Finnish President Sauli Niinistö called his Turkish counterpart Recep Tayyip Erdogan on Saturday.
According to Niinistö's office, the two presidents discussed "Finland’s Nato membership, the security of the whole Euro-Atlantic region and the fight against terrorism".
In a subsequent tweet, Niinistö said that the two had had an "open and direct" conversation.
"I stated that as Nato Allies Finland and Turkey will commit to each other’s security and our relationship will thus grow stronger. Finland condemns terrorism in all its forms and manifestations," he tweeted, adding that the two leaders' "close dialogue" would continue.
Erdogan told Niinistö that "overlooking threatening terrorist organisations that pose a threat to a Nato member is not in the spirit of the alliance," Reuters reported.
Erdogan also said Ankara expected respect and support for its fight against terrorist organisations that threaten its national security and people, according to a statement by the Turkish presidency.
Last week the Turkish leader said that he would not approve the Nato applications filed by Finland and Sweden last week. He has accused Sweden in particular of supporting the Kurdistan Workers' Party (PKK), which the EU considers a terrorist organisation. Nato membership requires approval by all 30 existing members.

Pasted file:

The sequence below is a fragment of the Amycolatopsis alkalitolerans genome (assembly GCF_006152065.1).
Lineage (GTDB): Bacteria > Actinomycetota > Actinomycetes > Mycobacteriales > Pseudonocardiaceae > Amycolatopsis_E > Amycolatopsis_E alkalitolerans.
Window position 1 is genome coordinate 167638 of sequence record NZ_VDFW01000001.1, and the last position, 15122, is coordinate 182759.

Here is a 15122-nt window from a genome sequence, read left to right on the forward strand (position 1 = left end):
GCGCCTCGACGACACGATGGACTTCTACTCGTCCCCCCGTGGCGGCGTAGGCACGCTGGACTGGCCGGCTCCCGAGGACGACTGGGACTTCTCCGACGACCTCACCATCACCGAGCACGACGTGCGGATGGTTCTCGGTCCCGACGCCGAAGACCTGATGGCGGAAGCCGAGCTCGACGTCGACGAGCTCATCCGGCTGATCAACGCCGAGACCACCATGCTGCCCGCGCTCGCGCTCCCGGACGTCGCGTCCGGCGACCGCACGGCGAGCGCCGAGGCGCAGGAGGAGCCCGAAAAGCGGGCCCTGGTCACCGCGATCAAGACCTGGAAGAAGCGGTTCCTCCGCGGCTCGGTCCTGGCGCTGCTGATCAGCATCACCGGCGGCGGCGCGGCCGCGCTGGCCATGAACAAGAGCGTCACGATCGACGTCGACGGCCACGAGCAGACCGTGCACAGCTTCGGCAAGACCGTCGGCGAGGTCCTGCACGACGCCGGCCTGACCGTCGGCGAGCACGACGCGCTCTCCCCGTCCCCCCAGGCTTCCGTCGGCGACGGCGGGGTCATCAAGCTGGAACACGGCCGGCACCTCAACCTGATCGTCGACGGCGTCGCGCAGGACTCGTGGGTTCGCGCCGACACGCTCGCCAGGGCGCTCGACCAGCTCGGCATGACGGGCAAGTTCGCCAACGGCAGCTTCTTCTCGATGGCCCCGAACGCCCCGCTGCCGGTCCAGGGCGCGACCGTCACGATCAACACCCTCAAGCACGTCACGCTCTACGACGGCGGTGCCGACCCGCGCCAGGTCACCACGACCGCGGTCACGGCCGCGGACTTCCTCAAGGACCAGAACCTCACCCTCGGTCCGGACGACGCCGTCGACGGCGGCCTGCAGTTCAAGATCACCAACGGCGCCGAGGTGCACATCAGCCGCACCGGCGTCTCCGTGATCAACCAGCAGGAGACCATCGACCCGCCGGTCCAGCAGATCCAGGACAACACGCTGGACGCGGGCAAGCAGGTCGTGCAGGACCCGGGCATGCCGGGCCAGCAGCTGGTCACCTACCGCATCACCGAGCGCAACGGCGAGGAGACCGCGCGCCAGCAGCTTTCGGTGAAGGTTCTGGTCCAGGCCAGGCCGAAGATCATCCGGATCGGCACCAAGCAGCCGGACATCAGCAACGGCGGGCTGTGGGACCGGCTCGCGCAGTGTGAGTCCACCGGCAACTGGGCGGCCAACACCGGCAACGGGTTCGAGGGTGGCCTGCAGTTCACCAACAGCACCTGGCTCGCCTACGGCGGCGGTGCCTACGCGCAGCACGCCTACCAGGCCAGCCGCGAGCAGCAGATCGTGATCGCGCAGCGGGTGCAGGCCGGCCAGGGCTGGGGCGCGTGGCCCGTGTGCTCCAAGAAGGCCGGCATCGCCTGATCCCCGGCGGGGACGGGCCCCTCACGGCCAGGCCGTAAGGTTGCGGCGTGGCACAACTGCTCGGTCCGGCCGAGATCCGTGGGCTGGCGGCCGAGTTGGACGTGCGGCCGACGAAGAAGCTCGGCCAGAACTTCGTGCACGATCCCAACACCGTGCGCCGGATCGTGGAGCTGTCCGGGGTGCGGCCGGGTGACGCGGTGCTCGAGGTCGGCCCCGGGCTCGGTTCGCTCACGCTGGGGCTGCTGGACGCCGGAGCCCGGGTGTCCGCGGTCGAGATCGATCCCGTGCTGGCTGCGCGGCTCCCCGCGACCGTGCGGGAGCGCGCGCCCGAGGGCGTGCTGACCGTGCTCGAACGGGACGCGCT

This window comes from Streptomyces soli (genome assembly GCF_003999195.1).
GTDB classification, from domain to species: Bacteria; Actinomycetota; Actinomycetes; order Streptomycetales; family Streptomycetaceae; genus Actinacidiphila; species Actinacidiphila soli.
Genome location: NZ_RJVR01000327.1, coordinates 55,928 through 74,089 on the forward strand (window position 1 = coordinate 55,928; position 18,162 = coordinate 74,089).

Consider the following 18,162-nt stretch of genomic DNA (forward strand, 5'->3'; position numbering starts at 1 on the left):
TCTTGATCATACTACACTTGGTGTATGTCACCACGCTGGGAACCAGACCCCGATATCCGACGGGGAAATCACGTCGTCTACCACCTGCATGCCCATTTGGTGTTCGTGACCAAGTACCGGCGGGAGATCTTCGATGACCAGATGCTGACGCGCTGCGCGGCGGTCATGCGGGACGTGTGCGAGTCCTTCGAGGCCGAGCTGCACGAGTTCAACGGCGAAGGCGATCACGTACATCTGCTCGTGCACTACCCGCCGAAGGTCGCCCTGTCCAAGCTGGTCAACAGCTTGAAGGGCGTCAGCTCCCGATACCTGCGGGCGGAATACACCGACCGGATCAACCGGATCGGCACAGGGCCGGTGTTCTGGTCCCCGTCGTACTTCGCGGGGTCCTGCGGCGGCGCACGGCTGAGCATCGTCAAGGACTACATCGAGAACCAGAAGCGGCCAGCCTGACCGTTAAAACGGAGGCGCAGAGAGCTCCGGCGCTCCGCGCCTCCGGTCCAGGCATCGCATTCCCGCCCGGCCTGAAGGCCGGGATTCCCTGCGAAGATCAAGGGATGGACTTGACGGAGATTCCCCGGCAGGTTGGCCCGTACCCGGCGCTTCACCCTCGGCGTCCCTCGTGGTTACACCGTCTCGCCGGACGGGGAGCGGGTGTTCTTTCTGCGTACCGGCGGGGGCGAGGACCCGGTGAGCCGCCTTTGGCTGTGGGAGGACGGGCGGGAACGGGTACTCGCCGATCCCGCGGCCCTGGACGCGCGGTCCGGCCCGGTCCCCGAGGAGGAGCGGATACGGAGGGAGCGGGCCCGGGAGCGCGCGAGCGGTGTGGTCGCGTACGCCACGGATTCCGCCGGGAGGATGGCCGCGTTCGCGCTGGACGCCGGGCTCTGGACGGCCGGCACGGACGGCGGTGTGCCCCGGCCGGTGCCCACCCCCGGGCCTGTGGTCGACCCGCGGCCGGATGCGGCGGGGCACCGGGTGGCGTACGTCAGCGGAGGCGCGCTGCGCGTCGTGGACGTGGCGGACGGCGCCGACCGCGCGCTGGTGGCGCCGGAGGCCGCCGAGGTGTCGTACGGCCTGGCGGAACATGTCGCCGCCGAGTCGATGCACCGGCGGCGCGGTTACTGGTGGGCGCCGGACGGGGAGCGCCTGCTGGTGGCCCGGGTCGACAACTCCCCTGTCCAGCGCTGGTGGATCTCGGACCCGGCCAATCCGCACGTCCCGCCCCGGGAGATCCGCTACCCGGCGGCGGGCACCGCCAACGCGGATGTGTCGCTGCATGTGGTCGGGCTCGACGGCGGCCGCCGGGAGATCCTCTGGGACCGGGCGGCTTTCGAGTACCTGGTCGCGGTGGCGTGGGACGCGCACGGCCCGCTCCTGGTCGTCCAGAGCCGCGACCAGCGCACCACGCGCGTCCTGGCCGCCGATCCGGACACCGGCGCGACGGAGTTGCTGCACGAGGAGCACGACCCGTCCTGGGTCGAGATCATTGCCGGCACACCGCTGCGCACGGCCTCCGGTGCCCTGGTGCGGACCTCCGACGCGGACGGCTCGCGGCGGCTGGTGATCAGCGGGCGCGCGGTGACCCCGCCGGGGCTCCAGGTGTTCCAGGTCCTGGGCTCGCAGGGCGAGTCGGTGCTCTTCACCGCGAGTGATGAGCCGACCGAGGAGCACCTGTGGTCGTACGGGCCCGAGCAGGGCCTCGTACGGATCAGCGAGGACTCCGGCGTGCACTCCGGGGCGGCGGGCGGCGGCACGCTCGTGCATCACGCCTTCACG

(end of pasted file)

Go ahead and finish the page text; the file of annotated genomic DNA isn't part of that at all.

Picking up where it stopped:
Ankara seeks end to arms embargo
Earlier on Saturday, Erdogan urged Swedish Prime Minister Magdalena Andersson to take "concrete steps" to end support for "terrorist" groups, his office said.
Erdogan told Andersson in a phone call that "Sweden's political, financial and weapon support to terrorist organisations must end," it said. He also said that an arms embargo against Turkey should be lifted.
Sweden and Finland imposed an arms embargo on Turkey in 2019 due to its incursion into northeast Syria. Erdogan said the move targeted a group it said was linked to the PKK.
According to the Anadolu news agency, Turkey expects "concrete steps" from Sweden over the PKK and other issues.
On Saturday evening, Erdogan told Nato Secretary General Jens Stoltenberg that Ankara will not look positively on Sweden and Finland's membership of the alliance unless they clearly show cooperation on the fight against terrorism and other issues.
"We agree that the security concerns of all Allies must be taken into account and talks need to continue to find a solution," Stoltenberg said in a tweet following the call.
Johnson: Concerns should be addressed before June summit
On Friday evening, British Prime Minister Boris Johnson told Erdogan that Finland and Sweden would be valuable additions to the alliance.
A spokesperson for Johnson said the PM also asked Erdogan on a call to work with Swedish, Finnish and Nato counterparts to address any concerns ahead of a leaders summit in Madrid in late June, and said the UK stands ready to support.
On Saturday morning, Speaker of Parliament Matti Vanhanen (Cen) told Yle that he was not worried about Finland's Nato membership application despite Turkey's threats to veto it.
The former PM said that Finland's accession to Nato will certainly be implemented, noting that some previous application processes have taken well over a year.
17.35: Updated with Erdogan, Johnson comments.
18.53: Updated with Stoltenberg comments.